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    Quite true. For myself, I'm not waiting for someone else to start. I've been partially solar powered for about 25 years and have been doing conventional recycling (recycling centers) for the last 10 years. It takes us almost 3 weeks to produce a bag of trash. I couldn't begin to estimate what 30 years of composting has been worth when you count the returns in food, landfill space saved, carbon returned to the soil, etc. Those data centers should be paying me for recycling part of their carbon emissions.

    Regarding the cloud and using it for data storage and running applications, there's a difference between what's possible, practical, and desirable. IMO, much of cloud computing crosses that line. The storage capabilities of modern PCs is almost unlimited. They're running hard drives anyway just for the OS. A PC can just as easily be a personal server. Why outsource what our own equipment is already capable of doing? Some will call this paranoia or tin hat material, but the only reason I see for this push to "the cloud" is to gain access to and take away control over our data. There's probably no way to determine it with a degree of accuracy, but I wonder what percentage of that stored data is trivial, like games, silly videos, e-mailed jokes, spam, etc, things of no real worth. I'd bet it's at least half.
     
  10. Mman79

    Mman79 Registered Member

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    I have no real way to prove it either, but I would not at all feel foolish in stating that the cloud consists of trendy data that most will forget they even stored in a few weeks time. The cloud was supposed to be a way for data to be more secure from disasters/hacking. The problem with that is that the buildings that store these clouds are still prone to both.

    In my own opinion, though corporate entities do have at least more of a reason to use it, the cloud is more of a solution without a problem. I don't think it's tinfoil hat wearing to suggest that it's yet another way to control data, in fact I believe it to be true. Of course that's a different discussion altogether.
     
  11. chronomatic

    chronomatic Registered Member

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    Sorry but recycling is a scam. It takes more energy to recycle a plastic bottle than it does to create a new one. This means we produce more CO2 to recycle plastic than to merely create it anew. Moreover, recycling trucks burn gas and emit CO2.

    One thing people don't seem to get is that nothing is free. It's the laws of thermodynamics (and the law of conservation of mass and energy). It takes energy to do work, and recycling takes energy just as much as anything else. And "work" always emits something. There is no way to do anything for free (either economically or without emissions or waste). Recycling sounds good on paper until you understand the basic laws of physics. You have to create recycling plants, which emit CO2. You have to hire people to work there (they emit CO2 driving to work). The whole thing is a scam.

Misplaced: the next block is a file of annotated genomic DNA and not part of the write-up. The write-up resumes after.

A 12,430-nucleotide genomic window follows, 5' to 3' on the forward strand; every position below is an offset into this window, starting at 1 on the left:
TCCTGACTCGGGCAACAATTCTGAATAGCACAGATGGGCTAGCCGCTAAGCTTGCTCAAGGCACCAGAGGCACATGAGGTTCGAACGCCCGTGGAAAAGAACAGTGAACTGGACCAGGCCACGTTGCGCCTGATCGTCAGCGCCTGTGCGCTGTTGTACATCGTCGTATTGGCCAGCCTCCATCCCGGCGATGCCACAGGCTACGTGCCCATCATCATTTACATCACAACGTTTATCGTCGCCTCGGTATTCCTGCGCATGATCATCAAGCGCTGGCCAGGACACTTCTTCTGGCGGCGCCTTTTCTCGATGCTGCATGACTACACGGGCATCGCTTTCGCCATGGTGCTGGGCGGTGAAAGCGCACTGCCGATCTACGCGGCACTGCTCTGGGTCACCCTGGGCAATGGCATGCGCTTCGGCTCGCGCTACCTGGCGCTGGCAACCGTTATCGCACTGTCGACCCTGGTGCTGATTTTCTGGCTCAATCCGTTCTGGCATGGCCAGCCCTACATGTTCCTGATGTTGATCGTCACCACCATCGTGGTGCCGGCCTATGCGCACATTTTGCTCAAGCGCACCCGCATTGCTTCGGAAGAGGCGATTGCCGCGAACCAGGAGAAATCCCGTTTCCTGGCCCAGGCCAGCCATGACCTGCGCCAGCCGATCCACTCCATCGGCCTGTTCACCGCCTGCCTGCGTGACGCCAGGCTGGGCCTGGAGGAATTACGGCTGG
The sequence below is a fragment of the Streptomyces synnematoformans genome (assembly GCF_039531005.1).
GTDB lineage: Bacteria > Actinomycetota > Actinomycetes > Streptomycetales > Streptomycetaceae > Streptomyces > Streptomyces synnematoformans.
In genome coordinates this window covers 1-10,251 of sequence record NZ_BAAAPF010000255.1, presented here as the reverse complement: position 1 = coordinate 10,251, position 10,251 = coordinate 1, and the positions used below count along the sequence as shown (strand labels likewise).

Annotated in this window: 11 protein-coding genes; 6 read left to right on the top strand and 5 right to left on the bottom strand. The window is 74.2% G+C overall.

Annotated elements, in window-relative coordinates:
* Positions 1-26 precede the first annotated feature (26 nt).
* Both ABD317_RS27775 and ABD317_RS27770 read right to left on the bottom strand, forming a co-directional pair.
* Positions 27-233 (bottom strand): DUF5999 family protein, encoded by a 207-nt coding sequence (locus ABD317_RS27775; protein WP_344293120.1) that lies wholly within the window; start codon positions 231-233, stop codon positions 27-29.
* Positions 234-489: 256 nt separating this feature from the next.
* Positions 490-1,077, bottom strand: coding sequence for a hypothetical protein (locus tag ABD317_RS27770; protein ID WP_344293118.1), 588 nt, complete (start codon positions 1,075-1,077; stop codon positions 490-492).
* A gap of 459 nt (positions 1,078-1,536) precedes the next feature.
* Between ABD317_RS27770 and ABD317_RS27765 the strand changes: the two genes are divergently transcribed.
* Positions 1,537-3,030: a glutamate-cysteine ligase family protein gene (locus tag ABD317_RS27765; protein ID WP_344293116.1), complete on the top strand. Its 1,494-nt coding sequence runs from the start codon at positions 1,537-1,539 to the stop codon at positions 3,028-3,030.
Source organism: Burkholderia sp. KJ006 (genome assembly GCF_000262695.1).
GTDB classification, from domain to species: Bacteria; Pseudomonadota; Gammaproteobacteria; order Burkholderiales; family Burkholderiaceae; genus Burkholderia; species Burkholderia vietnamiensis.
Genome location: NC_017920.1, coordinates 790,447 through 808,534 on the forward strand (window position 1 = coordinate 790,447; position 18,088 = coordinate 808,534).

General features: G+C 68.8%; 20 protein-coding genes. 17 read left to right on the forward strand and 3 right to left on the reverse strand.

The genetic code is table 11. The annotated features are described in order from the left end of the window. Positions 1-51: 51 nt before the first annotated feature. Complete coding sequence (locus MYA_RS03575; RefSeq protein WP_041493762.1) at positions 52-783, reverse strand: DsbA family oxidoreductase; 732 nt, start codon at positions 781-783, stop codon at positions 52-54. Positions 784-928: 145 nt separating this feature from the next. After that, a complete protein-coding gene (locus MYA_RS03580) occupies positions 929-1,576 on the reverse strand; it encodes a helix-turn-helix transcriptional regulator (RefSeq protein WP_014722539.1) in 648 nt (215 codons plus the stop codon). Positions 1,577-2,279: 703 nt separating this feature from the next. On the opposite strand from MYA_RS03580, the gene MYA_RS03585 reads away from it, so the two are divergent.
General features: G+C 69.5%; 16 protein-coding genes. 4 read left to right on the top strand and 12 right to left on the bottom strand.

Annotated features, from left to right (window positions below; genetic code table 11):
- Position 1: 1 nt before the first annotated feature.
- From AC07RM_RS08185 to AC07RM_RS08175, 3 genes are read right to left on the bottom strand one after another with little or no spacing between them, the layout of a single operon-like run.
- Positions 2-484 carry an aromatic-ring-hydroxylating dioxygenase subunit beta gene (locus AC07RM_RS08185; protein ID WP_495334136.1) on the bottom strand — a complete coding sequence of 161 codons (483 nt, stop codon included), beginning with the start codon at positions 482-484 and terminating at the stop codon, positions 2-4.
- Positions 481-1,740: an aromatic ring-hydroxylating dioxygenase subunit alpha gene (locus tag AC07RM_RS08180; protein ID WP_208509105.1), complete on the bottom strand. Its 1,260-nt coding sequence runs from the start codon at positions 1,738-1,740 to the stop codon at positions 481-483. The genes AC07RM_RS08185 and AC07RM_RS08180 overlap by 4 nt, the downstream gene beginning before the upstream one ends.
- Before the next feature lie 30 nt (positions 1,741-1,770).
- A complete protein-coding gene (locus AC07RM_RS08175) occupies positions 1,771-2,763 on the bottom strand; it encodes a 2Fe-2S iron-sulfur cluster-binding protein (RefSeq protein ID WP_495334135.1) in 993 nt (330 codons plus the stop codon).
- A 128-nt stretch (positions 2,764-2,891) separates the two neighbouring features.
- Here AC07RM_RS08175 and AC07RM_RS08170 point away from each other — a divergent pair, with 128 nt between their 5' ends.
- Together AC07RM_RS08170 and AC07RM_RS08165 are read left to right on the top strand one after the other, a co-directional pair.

The only common item where it is actually beneficial to recycle is aluminum. It is cheaper to recycle aluminum than it is to mine for more. This is why you can collect cans and get paid for it. It's also why no one will pay you for old plastic. It is far cheaper and more energy efficient to just chunk old plastic and start over.
     
  12. Mman79

    Mman79 Registered Member

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    However, you're missing an important point. Energy consumption is far from the only issue if we want to discuss the environment. Perhaps it is more energy efficient to create anew instead of recycle. However, by recycling bottles it means less bottles just sitting in a dump decaying and being absorbed into the ground. No one ever said you could do things energy free or that there still wouldn't be some pollution (if you'll recall, I said in a previous post it was impossible unless humans were out of the picture.) Perpetual motion won't work either while we're talking energy.

    As I said, waste is far more of a problem than energy consumption, and that waste includes our habit of changing electronics every few months/per year. Look at silver, there is a shortage. Why? Because of our consumption of electronic devices. Is the solution to stop using them? Of course not. But do we need to act like a parasite and eat up the iPhone 5 when the iPhone 4 still does exactly what we bought it to do? Also, going back to the "cloud", we use it to do what we already can do. The cloud is simply cheaper (for businesses), it's a money issue just like "going green" really is and why going green is all but ignored.

    I don't mean to change subjects, but that's an example of our waste. Humans are basically parasites in behavior, we just are. Unlike other parasites though, we can change our behavior.
     
  13. noone_particular

    noone_particular Registered Member

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    IMO, the energy component of recycling is misrepresented here. Of course recycling trucks emit CO². So do the garbage trucks that haul the trash to the landfill. Creating recycling plants takes energy, as does any manufacturing facility. Hiring people to work at the plants. Jobs we badly need. CO² from driving to that job? That would apply to any job.